Tapping the body's own defenses, researchers look to cutting-edge gene therapy for bladder cancer

January 10, 2012

Bladder cancer, most frequently caused by smoking and exposure to carcinogens in the workplace, is one of the top 10 most common forms of cancer in men and women in the U.S. More than 70 percent of bladder cancers are diagnosed in stage T1 or less and have not invaded the muscle layer. At these early stages, standard treatment is surgery (transurethral resection) and the burning away of tumors with high energy electricity (fulguration). Many patients also may receive subsequent intravesical chemotherapy because there is often a high-risk for cancer recurrence.

The prognosis for recurrent cancer is poor, which drives clinician-scientists like William Larchian, MD, Urologic Oncologist, University Hospitals Urology Institute at University Hospitals Case Medical Center, and Associate Professor of Surgery, Case Western Reserve University School of Medicine, and his colleagues to develop an immunotherapy for bladder cancer that will stimulate the body's own natural defense mechanisms to cure the disease and prevent recurrence.

"What is interesting is that our bodies are capable of identifying, responding to and killing naturally," explained Dr. Larchian. "We are developing a vaccination system to enhance this response and drive an effective immune response against existing and future cells in patients diagnosed with bladder cancer."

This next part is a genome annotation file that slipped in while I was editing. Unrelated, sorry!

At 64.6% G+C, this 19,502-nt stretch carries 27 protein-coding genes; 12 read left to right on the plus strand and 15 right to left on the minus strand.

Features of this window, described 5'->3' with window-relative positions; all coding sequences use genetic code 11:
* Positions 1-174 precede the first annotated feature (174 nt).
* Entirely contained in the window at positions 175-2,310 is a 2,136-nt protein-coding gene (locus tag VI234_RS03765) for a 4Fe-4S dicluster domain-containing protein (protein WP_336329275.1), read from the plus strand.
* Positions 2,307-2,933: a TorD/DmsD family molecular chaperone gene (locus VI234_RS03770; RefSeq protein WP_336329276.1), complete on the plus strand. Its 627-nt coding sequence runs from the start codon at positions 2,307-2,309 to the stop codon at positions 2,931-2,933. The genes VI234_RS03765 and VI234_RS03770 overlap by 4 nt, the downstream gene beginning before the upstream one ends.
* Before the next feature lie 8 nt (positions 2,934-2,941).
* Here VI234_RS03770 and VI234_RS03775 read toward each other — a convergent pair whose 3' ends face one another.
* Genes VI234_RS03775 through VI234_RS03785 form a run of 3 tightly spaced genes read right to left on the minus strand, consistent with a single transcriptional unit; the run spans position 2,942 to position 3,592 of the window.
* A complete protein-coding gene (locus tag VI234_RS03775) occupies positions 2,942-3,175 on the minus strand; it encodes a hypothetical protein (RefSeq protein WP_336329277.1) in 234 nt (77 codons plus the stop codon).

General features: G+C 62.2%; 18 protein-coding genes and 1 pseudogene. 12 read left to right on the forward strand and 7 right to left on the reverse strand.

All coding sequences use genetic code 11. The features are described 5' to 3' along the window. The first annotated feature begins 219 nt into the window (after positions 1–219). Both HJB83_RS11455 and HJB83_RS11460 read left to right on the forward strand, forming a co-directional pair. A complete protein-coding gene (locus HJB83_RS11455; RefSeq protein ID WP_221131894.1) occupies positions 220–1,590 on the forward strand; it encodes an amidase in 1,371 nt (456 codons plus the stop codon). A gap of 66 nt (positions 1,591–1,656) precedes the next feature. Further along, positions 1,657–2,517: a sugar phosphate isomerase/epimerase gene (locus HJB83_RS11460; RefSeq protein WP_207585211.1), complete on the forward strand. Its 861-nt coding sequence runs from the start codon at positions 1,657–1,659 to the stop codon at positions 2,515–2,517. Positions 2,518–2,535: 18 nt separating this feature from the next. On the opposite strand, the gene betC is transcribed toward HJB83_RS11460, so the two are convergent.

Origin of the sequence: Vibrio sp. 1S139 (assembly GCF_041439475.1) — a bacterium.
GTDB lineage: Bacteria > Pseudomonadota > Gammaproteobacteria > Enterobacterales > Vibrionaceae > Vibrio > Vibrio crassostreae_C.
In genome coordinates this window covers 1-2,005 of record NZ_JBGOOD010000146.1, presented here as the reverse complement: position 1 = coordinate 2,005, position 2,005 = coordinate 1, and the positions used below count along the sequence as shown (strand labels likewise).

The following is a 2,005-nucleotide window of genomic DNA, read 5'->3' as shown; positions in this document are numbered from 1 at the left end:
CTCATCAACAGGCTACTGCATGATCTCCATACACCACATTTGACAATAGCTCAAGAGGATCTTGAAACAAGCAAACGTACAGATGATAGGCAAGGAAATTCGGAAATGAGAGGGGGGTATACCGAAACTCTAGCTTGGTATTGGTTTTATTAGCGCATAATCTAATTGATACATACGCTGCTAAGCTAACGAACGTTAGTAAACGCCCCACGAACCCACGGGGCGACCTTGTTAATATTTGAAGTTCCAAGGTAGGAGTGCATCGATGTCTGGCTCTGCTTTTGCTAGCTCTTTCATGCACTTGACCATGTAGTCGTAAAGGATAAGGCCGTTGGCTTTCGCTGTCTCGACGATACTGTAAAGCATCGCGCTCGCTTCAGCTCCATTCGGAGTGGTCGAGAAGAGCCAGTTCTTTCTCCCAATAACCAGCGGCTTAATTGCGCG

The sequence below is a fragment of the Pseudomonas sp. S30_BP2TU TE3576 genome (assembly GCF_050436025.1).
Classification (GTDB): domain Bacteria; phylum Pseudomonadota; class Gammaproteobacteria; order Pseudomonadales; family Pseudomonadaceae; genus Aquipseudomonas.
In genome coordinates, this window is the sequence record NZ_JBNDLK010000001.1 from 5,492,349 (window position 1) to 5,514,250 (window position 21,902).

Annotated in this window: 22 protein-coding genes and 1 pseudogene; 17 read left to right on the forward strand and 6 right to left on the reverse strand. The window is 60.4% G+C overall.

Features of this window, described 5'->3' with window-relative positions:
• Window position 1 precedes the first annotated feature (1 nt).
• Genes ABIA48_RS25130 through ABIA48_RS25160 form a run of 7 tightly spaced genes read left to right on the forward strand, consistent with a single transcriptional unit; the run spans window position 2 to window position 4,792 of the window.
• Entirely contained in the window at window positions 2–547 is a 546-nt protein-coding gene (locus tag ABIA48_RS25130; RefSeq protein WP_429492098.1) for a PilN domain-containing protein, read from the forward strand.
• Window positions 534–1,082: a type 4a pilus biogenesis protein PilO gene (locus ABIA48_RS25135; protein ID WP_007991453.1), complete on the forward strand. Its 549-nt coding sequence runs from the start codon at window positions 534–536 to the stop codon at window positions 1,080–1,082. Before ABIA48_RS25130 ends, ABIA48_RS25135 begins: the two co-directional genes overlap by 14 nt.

IL-2, a cytokine-signaling molecule, stimulates the T-cell immune response to in the bladder. Dr. Larchian and his colleagues have developed a system that reliably introduces multiple copies of IL-2 DNA into bladder cancer cells.

"This method allows for more gene copies to enter the cells," he said, "and we are able to see higher rates of transfection compared to retroviral methods."

The enhanced IL-2 has been shown to successfully stimulate T-cell response and eliminate bladder tumors in a mouse model, particularly when followed by transfection with B7.1 gene. The addition of the B7.1 gene, which encodes an immune co-stimulatory molecule, enhanced T-cell production logarithmically and produced a 70 percent cure rate. Rechallenge with new cancer cells was also prevented. Clinical translation of this research has been submitted for Institutional Review Board approval at UH Case Medical Center.

Other research by Dr. Larchian and his colleagues aims to leverage this work to develop a gene-therapy system that can be utilized to deliver other key defense genes.

"Our future pursuits," he said, "will include using this system with very specific biological response modifiers, including anti-angiogenesis factors, and with the tumor suppressor gene, MCP3." Dr. Larchian also is developing a targeted drug delivery system using nanoparticles for treatment.

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